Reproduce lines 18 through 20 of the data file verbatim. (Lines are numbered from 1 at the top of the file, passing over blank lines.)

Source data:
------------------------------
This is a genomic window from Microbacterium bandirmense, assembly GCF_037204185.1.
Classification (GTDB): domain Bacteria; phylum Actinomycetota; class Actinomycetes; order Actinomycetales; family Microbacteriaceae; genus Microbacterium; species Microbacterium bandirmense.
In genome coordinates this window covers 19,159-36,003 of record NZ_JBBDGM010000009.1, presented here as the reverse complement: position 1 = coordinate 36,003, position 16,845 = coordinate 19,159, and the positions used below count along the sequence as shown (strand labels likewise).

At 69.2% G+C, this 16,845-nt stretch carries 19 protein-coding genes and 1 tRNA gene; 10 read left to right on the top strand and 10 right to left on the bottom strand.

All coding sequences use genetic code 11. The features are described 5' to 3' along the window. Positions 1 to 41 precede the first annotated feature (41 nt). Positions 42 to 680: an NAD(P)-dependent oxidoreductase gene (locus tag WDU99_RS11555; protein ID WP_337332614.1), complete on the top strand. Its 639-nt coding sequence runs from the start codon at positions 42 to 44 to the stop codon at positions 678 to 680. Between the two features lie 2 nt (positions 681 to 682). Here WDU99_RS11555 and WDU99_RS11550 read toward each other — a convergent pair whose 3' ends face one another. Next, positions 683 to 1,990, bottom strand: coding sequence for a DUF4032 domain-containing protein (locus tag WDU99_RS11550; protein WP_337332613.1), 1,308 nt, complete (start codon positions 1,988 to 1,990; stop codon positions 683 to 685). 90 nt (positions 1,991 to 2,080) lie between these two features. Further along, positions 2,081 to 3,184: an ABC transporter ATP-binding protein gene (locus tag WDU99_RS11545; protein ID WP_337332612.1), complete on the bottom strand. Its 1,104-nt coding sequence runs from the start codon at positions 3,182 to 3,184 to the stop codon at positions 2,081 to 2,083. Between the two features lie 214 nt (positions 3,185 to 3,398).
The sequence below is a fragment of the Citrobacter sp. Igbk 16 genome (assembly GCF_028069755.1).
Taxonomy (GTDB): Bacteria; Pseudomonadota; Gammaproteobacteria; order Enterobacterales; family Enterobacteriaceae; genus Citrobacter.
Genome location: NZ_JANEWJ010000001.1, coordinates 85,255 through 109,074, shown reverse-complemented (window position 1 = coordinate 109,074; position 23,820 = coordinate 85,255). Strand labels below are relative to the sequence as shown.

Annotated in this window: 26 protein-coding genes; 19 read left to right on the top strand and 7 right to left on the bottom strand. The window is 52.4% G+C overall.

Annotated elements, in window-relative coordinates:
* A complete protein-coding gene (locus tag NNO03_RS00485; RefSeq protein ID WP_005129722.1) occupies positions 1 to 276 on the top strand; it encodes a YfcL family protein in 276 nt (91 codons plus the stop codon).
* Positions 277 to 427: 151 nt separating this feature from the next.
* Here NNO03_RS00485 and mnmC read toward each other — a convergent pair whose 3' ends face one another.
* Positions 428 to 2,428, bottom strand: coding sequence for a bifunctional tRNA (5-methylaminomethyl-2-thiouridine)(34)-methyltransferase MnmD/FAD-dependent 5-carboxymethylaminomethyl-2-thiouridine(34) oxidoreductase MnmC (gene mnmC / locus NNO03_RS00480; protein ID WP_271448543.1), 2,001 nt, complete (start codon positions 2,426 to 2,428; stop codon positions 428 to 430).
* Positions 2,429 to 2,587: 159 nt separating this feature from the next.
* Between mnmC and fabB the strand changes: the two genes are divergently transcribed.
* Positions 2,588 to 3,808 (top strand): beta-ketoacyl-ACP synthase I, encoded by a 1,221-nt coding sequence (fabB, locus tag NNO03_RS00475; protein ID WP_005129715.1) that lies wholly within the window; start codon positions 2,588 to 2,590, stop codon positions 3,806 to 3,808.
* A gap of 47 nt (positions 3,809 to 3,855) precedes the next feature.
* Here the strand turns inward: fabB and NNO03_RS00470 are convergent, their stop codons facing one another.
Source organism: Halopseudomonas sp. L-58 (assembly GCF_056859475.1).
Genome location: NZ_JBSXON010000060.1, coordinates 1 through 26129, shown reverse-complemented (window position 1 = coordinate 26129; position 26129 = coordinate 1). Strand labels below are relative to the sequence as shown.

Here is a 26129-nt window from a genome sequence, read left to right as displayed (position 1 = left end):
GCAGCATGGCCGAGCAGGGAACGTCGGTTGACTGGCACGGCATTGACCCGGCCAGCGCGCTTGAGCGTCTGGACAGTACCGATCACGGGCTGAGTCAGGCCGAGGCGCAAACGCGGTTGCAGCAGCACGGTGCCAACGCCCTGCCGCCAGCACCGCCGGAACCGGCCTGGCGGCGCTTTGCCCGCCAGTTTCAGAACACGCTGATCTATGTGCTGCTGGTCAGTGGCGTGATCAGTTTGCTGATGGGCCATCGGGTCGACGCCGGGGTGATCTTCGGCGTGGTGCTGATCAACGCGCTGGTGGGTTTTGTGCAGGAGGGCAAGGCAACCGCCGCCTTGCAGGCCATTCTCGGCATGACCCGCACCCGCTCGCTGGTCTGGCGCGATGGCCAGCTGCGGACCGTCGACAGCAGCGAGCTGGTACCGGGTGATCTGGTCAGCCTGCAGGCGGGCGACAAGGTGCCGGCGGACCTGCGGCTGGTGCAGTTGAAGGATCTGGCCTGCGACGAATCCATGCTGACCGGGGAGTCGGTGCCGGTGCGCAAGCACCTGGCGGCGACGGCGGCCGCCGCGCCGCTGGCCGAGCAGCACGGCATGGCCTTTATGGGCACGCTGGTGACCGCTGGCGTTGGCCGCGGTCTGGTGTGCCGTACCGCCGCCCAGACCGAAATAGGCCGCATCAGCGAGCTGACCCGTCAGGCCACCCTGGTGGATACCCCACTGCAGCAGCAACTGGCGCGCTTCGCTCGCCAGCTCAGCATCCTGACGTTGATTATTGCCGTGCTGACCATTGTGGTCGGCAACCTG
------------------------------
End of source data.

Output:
* A gap of 47 nt (positions 3,809 to 3,855) precedes the next feature.
* Here the strand turns inward: fabB and NNO03_RS00470 are convergent, their stop codons facing one another.
Source organism: Halopseudomonas sp. L-58 (assembly GCF_056859475.1).